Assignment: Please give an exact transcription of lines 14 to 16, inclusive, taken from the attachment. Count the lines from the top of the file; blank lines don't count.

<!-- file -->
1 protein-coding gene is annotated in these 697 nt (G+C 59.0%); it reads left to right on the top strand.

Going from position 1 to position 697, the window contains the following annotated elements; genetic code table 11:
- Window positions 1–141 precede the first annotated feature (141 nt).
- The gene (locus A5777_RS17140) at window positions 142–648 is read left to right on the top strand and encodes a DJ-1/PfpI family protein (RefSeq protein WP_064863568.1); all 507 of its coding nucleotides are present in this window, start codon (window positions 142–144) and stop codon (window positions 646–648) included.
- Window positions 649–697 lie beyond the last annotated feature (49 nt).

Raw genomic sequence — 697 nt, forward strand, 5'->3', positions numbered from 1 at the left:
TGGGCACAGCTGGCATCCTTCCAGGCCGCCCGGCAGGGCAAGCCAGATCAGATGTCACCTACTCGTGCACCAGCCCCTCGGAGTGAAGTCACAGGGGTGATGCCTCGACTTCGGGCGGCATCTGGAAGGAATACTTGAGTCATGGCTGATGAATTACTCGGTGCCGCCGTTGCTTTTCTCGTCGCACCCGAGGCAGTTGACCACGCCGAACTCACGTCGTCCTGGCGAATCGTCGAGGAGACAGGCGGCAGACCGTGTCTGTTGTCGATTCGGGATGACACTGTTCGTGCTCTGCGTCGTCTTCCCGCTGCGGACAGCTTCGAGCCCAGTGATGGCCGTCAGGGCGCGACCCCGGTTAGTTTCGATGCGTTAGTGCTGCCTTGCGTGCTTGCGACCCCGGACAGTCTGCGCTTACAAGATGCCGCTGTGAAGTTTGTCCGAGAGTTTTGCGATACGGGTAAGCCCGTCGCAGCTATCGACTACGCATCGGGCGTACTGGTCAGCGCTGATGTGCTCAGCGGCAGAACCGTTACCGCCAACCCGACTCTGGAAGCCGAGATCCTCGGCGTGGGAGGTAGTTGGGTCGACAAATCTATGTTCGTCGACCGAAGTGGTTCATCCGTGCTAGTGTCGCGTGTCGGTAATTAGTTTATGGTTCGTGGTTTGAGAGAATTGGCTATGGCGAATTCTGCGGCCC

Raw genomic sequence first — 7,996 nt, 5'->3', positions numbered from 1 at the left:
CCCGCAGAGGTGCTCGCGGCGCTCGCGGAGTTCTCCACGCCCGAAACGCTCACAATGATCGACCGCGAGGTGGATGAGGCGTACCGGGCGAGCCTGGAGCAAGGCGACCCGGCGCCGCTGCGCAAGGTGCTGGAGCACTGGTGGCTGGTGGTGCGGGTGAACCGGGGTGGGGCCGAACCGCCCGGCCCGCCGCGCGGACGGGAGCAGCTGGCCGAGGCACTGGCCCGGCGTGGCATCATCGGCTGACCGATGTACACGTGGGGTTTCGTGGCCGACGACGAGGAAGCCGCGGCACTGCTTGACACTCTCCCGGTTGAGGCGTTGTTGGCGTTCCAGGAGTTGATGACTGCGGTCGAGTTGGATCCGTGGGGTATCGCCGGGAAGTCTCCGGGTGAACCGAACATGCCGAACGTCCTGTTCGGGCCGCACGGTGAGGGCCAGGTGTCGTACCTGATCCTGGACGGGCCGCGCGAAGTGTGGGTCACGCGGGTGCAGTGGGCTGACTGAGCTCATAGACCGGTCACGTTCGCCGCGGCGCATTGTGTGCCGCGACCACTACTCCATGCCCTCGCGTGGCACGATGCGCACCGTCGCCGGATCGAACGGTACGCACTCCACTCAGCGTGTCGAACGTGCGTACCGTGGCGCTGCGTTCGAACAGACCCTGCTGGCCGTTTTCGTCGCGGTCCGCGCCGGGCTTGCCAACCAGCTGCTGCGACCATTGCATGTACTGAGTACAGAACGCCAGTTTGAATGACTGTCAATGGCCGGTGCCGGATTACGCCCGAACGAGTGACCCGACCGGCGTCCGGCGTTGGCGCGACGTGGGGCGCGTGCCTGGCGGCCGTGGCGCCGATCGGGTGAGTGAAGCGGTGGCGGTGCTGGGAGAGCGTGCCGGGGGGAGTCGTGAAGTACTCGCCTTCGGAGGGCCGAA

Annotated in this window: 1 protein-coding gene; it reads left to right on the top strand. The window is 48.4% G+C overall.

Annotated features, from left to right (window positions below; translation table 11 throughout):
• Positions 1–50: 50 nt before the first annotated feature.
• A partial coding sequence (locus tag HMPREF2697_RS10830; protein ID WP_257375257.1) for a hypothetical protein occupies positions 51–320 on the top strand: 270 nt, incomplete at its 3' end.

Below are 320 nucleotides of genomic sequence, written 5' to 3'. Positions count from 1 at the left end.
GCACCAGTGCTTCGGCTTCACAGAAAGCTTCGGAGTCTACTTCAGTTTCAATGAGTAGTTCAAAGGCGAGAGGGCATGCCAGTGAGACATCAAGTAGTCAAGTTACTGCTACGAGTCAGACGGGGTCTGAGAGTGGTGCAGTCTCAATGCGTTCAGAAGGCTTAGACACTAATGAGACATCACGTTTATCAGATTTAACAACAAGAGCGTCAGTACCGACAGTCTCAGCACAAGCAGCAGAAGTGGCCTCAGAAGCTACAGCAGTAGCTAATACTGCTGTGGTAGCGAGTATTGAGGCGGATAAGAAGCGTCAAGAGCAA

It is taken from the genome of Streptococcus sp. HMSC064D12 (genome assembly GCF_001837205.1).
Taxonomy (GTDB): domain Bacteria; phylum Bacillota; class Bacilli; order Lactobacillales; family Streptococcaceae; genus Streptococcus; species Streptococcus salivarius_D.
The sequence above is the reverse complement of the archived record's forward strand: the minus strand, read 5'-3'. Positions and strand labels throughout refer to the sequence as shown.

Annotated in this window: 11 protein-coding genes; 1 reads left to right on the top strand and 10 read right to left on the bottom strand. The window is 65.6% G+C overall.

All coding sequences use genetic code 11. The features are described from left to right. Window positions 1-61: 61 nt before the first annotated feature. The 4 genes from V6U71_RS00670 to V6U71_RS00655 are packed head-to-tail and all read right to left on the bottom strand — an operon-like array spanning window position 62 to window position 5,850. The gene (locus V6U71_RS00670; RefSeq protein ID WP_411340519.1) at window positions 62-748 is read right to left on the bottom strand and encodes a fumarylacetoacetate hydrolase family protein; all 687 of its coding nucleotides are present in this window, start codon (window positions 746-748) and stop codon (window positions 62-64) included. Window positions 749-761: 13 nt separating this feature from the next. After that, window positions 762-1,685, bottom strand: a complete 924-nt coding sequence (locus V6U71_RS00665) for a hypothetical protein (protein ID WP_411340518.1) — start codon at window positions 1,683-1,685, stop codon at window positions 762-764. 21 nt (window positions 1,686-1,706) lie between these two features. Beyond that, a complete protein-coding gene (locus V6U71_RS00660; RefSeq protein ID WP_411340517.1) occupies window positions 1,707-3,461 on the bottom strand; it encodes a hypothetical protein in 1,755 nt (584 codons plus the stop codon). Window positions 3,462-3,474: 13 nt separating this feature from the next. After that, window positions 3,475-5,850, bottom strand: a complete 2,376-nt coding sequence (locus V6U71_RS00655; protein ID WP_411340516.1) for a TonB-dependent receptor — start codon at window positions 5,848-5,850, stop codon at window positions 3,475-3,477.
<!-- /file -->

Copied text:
Below are 320 nucleotides of genomic sequence, written 5' to 3'. Positions count from 1 at the left end.
GCACCAGTGCTTCGGCTTCACAGAAAGCTTCGGAGTCTACTTCAGTTTCAATGAGTAGTTCAAAGGCGAGAGGGCATGCCAGTGAGACATCAAGTAGTCAAGTTACTGCTACGAGTCAGACGGGGTCTGAGAGTGGTGCAGTCTCAATGCGTTCAGAAGGCTTAGACACTAATGAGACATCACGTTTATCAGATTTAACAACAAGAGCGTCAGTACCGACAGTCTCAGCACAAGCAGCAGAAGTGGCCTCAGAAGCTACAGCAGTAGCTAATACTGCTGTGGTAGCGAGTATTGAGGCGGATAAGAAGCGTCAAGAGCAA

It is taken from the genome of Streptococcus sp. HMSC064D12 (genome assembly GCF_001837205.1).